Resource allocation within United States public research I universities: Income production function and socially constructed decision-making approaches
AuthorSantos, Jose Luis Solano
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PublisherThe University of Arizona.
RightsCopyright © is held by the author. Digital access to this material is made possible by the University Libraries, University of Arizona. Further transmission, reproduction or presentation (such as public display or performance) of protected items is prohibited except with permission of the author.
AbstractIn the past 15 years, state financial support for public universities has declined, when measured as a proportion of current-fund revenues while expenditures, in the same time period have risen dramatically. In this mixed methods study, several theories were used to explain patterns of university resource allocation: The economic theory of the firm , resource dependency theory, rational/political and critical/political. The research combines d'Sylva's (1998) and Volk's (1995) work and considers, by measuring directly the role of administrators who have budget authority, the impact of the socially constructed production function. The study uses d'Sylva's work extensively in order to create the baseline econometric analysis by including the relevant variables. In addition, the study adds to the existing body of knowledge by providing a broader understanding of production functions that encompasses the role of the socially constructed production function by key administrators who have budget authority. To test and explore the theories, departmental instructional and research productivity data from the AY 1999 American Association of Universities Data Exchange are examined. The quantitative data sample consisted of 10 major public Research I universities and 152 departments. OLS and GLM regressions, following a semi-log specification were employed to estimate the rate of return to instructional productivity, research productivity, and departmental quality. The qualitative sample consisted of six administrators with budget authority from one Research I university. A thematic analysis technique was employed in order to identify salient themes related to internal resource allocation. Significant findings are that undergraduate instruction and departmental quality yield high returns to departmental earnings. Cross-subsidization exists and some departments within fields enjoy "halo effects" above and beyond their productivity and merit. In describing the socially constructed nature of such difference, one dean is cognizant that his college is very productive and efficient delivering "cheap" instruction, yet it is penalized in the allocation formula. Similarly, another dean is very aware that his college has large numbers of women and minorities that help in the "coloring" of the university, and that disadvantages his college in the allocation formula.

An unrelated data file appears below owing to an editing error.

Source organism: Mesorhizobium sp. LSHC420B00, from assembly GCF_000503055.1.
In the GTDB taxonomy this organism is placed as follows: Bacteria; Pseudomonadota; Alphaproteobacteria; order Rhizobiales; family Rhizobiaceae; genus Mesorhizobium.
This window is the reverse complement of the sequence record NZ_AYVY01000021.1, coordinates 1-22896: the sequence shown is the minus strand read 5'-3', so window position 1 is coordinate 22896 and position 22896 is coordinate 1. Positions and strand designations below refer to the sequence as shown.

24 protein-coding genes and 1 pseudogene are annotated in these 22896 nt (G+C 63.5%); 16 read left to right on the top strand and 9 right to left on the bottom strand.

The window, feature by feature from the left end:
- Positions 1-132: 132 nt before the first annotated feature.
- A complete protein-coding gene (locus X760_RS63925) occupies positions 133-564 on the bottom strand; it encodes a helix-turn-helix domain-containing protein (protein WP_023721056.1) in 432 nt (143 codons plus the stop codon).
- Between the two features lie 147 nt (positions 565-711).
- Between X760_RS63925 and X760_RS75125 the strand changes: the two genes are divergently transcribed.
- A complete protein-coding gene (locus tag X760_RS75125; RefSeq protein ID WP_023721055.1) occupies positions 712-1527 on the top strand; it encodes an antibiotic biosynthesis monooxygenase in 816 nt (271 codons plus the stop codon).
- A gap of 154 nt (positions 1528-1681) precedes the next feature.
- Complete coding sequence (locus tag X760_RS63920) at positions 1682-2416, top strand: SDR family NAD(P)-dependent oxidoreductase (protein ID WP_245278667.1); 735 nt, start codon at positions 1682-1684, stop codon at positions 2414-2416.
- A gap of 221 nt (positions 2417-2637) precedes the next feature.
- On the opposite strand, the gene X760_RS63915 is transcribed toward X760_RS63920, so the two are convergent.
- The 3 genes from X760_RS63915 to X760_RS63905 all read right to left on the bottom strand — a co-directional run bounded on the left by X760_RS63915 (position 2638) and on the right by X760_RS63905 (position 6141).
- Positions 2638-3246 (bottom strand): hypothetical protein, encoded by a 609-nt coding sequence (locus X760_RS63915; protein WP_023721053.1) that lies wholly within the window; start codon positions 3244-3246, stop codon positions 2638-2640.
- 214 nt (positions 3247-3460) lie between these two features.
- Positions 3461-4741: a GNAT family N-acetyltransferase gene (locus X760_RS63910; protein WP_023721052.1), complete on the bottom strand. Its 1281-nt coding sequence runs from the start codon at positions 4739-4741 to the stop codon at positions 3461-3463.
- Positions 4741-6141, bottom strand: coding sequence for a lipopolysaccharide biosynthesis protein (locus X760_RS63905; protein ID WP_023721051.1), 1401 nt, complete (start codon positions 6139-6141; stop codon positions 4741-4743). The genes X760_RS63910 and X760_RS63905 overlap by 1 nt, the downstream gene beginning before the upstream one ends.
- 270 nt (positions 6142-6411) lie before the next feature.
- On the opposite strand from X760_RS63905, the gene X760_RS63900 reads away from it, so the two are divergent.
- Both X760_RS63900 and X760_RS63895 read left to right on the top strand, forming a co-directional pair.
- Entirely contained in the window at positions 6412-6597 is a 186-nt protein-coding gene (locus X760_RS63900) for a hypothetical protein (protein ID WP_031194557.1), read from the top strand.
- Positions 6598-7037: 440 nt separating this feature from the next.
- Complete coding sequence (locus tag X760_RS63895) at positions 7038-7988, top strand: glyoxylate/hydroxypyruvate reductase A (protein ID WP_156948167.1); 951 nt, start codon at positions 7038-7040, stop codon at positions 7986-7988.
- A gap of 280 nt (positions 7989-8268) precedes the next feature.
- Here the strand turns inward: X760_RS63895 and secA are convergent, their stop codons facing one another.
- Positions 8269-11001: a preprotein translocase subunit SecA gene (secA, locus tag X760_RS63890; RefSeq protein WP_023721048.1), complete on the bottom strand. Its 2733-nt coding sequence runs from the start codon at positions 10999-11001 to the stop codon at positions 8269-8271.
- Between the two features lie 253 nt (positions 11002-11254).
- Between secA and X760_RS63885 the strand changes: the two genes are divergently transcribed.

Degree ProgramGraduate College